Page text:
REZA SAYAH, CNN CORRESPONDENT: A tense and deadly standoff that lasted nearly 24 hours inside the Pakistani Army's headquarters finally came to an end Sunday when commandos and security forces stormed the Army headquarters, capturing one of the militant hostage takers alive, killing four remaining militants and rescuing dozens of hostages. Army officials say three hostages were killed during the rescue operations.

Let's recap for you this dramatic standoff that began 12 noon local time on Saturday. That's when military officials tell CNN a mini van packed with armed men, all of them wearing camouflage uniforms, attacked a check post outside the main gate of the Army headquarters in Rawalpindi, just outside the federal capital of islamabad. There was a fierce gunfight. Several military peronnel were killed. At least five militants were killed as well. Army officials say five remaining militants managed to penetrate the Army compound and take dozens of hostages. These militants, according to officials carrying explosives and grenades, several of them wearing suicide vests, obviously a horrifying situation for these hostages who were face to face with militants wearing explosives.

During portions of the standoff, officials say they were in contact with the militant who is did make several demands. One of the demands, the release of fellow militants who had been captured over the past few months by security forces. The army said they rejected that demand. Their priority was to get these hostages out safely. Early Sunday morning around 6:00 a.m. Local Time, they finally launched a rescue operation.

Again, four of the militants were killed. Two of them, according to officials, blew themselves up. One of them captured alive. Again, the standoff over. Now the fallout, the aftermath, certainly doesn't look good for the Pakistani government. Militants targeting and penetrating the heart of Pakistan security apparatus. But the Pakistani government says they are not backing down. They say another military operation is coming soon. This time targeting South Waziristan (ph). South Waziristan (ph), of course, a Taliban stronghold. According to Washington, a safe haven for al Qaeda.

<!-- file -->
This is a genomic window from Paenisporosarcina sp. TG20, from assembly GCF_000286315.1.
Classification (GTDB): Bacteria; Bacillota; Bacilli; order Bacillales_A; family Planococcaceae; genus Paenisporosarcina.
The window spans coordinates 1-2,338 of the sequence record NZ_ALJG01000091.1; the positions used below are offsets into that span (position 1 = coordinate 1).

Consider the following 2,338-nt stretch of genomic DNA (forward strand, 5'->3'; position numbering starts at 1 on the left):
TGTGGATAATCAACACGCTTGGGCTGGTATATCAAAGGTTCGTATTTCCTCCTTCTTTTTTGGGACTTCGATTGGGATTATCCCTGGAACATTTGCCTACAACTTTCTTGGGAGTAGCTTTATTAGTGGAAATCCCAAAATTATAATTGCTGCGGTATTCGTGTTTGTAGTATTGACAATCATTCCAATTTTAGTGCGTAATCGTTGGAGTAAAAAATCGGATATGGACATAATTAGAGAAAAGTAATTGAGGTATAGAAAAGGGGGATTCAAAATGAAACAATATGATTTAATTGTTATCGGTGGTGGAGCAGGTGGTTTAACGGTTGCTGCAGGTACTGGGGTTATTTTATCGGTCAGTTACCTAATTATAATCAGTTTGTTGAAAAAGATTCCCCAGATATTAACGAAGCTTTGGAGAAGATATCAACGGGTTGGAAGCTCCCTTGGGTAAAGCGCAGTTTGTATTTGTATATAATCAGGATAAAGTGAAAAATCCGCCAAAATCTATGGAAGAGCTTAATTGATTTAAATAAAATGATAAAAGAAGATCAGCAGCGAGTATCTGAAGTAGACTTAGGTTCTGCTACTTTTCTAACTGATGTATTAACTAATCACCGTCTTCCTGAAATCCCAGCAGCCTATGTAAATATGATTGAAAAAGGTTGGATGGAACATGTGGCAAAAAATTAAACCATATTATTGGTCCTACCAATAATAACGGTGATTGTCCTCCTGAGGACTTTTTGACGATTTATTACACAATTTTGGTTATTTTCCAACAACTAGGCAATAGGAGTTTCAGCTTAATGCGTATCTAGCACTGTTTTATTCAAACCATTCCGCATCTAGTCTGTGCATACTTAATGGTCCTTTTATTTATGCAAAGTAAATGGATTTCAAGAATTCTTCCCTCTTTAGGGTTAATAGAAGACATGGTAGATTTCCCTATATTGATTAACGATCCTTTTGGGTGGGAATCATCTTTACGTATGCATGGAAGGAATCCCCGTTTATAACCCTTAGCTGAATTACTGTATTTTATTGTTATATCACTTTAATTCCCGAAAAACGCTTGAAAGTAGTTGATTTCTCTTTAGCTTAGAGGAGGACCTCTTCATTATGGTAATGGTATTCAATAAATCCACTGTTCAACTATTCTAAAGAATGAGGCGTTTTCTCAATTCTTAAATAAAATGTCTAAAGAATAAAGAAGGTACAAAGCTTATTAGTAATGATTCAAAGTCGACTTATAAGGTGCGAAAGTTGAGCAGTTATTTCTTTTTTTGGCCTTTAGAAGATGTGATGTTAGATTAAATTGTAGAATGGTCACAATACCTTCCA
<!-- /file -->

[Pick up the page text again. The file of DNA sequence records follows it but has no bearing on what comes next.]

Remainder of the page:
Reza Sayah, CNN, Islamabad.


WHITFIELD: Former U.S. Senator Max Cleland is weighing in on the war in Afghanistan and the worldwide hunt for al Qaeda. The Vietnam War veteran talked with us in the "CNN Newsroom" yesterday. He said the issue is not the number of troops that the U.S. will eventually have in Afghanistan, but the effectiveness of the policy.


MAX CLELAND, (D) FORMER U.S. SENATOR: We have to rethink why we take military action in Afghanistan and Pakistan. For me, there's only one reason. That is that al Qaeda is there. We've got to focus on al Qaeda and go after al Qaeda and killing and capturing the al Qaeda leadership, Bin Laden. And the Taliban leaders that are in Pakistan will now see the invasion, in effect, of the security forces by the Taliban.

And we don't want them to gain any weapons that are in Pakistan. So the real issue for me is never muddy boots on the ground. That's counterinsurgency and that is defensive where the bad guys can come get you. The real issue is really to go on the offensive. We need to kill or capture them before they kill or capture us.

WHITFIELD: So am I hearing you also, in agreement with some of the generals that are saying we need more; we need more U.S. troops in Afghanistan? The White House trying to figure out is that the best way?

CLELAND: No, no, no. Not necessarily. The question of killing or capturing Osama Bin Laden and his terrorists is not necessarily a boots on the ground issue. It is using our air assets. It is using our naval assets. It is using our human intelligence. It is using our NATO allies. That's the way you put the squeeze on al Qaeda.